Yes, COVID-19 cases are steadily increasing in Santa Barbara County, Supervisor Gregg Hart admitted Friday. “It’s not good news,” he said, “but frankly, it was not unexpected,” given the region’s recent transition from total shutdown to rapid restart. Hospitalizations have consistently risen over the past month, data shows, and ICU patients peaked this week at 22, the highest number since the coronavirus first reared its head here in March. Six people died over the last seven days.
However, Hart went on, overall active cases are actually on a decline ― from 315 last Friday to 254 this Thursday ― and Santa Barbara County’s hospitals are in no danger of being overwhelmed. In fact, he explained, COVID-19 treatment beds are occupied at only 8.7 percent of available capacity and surge beds are only 6.9 percent full. ICU beds are operating at 16.8 percent capacity.
Hart acknowledged the seeming incongruity of reopening personal care businesses like nail salons and tattoo parlors, which the Public Health Department just allowed, while case counts keep going up. But according to local and state data, he went on, “The very small, incremental contribution of the reopening of personal care service businesses will have on future COVID-19 cases is not a serious threat to public health in our county.” Most of the community spread, Hart said, is coming from interactions between family members, coworkers, and friends.
To keep the continuing outbreak as manageable as possible, residents ought to maintain physical distancing, wash their hands often, and wear face coverings, Hart said, noting Governor Gavin Newsom’s new order mandating face masks in public places. “We want to reopen businesses, we want to give people the opportunity to maintain their livelihoods, and we want everyone to stay safe by being diligent and careful,” he said.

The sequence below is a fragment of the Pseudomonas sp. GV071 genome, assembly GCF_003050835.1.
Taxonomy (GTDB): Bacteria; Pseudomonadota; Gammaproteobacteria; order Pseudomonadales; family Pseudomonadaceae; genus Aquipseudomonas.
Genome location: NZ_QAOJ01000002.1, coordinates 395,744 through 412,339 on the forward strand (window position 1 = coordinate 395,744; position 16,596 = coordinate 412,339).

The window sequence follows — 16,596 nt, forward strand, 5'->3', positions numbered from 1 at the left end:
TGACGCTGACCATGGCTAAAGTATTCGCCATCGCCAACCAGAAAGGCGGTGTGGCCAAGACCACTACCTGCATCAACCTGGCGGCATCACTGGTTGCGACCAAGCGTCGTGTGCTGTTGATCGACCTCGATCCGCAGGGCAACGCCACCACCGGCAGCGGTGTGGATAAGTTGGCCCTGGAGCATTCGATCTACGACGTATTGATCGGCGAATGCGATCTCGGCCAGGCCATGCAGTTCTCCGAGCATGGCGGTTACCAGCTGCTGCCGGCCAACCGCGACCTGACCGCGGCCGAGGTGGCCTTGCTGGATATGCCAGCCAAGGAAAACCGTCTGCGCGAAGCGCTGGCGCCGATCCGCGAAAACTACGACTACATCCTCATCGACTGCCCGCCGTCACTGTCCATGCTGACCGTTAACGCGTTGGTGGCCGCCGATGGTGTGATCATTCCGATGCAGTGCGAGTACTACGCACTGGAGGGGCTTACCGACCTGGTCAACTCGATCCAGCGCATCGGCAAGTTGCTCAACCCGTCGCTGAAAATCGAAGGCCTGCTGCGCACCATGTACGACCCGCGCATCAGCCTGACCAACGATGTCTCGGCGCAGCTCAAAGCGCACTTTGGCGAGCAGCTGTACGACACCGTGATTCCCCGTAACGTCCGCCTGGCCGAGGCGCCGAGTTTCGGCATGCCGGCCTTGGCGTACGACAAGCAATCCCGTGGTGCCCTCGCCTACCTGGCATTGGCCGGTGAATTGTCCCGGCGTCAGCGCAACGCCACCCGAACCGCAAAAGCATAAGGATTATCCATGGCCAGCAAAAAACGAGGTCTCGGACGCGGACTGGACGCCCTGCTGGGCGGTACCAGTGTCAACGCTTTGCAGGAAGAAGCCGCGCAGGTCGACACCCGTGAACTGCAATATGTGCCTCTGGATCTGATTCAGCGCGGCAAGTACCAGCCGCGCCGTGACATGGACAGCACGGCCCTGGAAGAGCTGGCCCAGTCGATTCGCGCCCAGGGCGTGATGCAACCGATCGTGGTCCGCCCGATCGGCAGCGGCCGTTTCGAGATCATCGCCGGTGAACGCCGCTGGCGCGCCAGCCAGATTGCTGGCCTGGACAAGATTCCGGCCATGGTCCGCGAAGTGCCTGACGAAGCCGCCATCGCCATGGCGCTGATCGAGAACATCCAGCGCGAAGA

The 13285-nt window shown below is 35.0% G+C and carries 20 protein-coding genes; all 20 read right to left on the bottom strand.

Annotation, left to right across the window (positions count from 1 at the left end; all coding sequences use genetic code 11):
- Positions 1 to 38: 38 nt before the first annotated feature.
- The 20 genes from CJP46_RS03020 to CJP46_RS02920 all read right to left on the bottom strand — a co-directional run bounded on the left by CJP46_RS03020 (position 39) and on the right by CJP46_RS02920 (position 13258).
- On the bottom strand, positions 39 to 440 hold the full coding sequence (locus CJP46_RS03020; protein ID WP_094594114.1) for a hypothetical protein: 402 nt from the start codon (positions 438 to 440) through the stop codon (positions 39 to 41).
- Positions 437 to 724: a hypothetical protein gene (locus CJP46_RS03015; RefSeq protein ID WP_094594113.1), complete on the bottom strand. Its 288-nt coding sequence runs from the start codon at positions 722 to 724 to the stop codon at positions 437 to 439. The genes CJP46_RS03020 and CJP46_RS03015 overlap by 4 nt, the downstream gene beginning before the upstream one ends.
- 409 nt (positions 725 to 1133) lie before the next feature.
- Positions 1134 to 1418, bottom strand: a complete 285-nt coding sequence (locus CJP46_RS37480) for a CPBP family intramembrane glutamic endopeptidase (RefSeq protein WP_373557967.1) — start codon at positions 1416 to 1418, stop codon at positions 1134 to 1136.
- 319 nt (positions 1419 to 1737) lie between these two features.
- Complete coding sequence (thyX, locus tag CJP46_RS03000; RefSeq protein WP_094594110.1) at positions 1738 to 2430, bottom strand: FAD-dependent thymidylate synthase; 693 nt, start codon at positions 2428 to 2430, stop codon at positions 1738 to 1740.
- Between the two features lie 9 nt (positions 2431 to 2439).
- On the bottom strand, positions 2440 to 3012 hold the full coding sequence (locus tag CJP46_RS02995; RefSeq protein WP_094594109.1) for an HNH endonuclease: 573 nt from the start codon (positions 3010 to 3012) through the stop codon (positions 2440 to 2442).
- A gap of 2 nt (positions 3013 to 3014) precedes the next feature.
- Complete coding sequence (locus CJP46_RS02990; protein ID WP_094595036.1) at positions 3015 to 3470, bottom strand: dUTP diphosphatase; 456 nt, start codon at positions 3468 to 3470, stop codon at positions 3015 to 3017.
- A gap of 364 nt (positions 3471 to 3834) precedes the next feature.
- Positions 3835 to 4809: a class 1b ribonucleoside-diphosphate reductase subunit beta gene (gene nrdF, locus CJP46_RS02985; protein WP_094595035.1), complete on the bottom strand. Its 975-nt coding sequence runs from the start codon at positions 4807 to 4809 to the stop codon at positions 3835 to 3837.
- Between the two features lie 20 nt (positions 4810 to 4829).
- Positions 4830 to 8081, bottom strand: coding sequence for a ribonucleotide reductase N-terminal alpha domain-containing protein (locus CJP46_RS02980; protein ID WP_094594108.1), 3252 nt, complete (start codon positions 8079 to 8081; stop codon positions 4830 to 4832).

Dr. Henning Ansorg, the county’s Health Officer, agreed that the rising case count is “concerning to us.” But he also explained that the increase can be partially explained by expanded testing capabilities. Many of the new cases are asymptomatic, he emphasized, and most patients who actually get sick don’t require hospitalization. “When comparing the increase in new COVID positive results to the increase in hospitalizations, it is obvious that the relative increase in hospitalizations is in fact slightly lower than May, percentage-wise,” he said.
Ansorg reiterated that community transmission is taking place among family units as well as friend and work groups. “The vast majority of new cases get infected by someone they know,” he said. And, like Hart, he underscored the importance of face masks and social distancing. “We cannot stress enough these simple preventative measures,” he said.
Sheriff Bill Brown offered an update on the growing outbreak at the County Jail. Eighteen staff have now tested positive, including the jail’s chief custody deputy, Brown said. That’s up from nine last week. Three inmates are infected and are all being treated on-site. So far, 322 employees and 155 inmates have been tested, with more testing on the way, Brown said.
Meanwhile, after weeks of encouraging residents to get tested at community testing sites, officials are now asking people to make an appointment only if they have symptoms or have been exposed to the coronavirus. Nick Clay, director of the county’s Emergency Medical Services Agency, said there’s been a bigger than expected demand and are supplies are running short.
“We want to reinforce that these testing opportunities are not a cure for curiosity but for those who have had a risk of being exposed,” Clay said. “What we are finding is that the ‘worried well’ individuals are coming in a volume that prevents individuals who do need the test.”
Some public testing sites now have up to a 10-day waiting list, Clay said. The turnaround time for results has increased from two or three days to five days.